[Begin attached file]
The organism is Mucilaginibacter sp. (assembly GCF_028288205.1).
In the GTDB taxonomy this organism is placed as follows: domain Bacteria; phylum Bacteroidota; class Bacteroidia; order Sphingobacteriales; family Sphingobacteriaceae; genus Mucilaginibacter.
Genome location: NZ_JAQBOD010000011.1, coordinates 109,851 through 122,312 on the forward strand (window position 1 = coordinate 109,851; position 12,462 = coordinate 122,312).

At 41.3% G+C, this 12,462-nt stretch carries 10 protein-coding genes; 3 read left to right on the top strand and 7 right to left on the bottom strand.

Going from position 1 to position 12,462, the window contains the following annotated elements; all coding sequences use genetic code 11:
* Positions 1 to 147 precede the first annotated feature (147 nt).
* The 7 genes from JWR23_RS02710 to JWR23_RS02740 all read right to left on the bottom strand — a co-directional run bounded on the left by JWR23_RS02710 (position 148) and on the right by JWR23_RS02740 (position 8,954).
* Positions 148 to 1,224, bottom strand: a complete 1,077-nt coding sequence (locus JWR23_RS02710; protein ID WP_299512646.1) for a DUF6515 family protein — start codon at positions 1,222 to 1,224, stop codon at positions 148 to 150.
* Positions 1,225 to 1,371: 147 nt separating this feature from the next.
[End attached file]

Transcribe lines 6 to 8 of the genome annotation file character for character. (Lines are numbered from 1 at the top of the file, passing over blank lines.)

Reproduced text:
* Positions 1 to 147 precede the first annotated feature (147 nt).
* The 7 genes from JWR23_RS02710 to JWR23_RS02740 all read right to left on the bottom strand — a co-directional run bounded on the left by JWR23_RS02710 (position 148) and on the right by JWR23_RS02740 (position 8,954).
* Positions 148 to 1,224, bottom strand: a complete 1,077-nt coding sequence (locus JWR23_RS02710; protein ID WP_299512646.1) for a DUF6515 family protein — start codon at positions 1,222 to 1,224, stop codon at positions 148 to 150.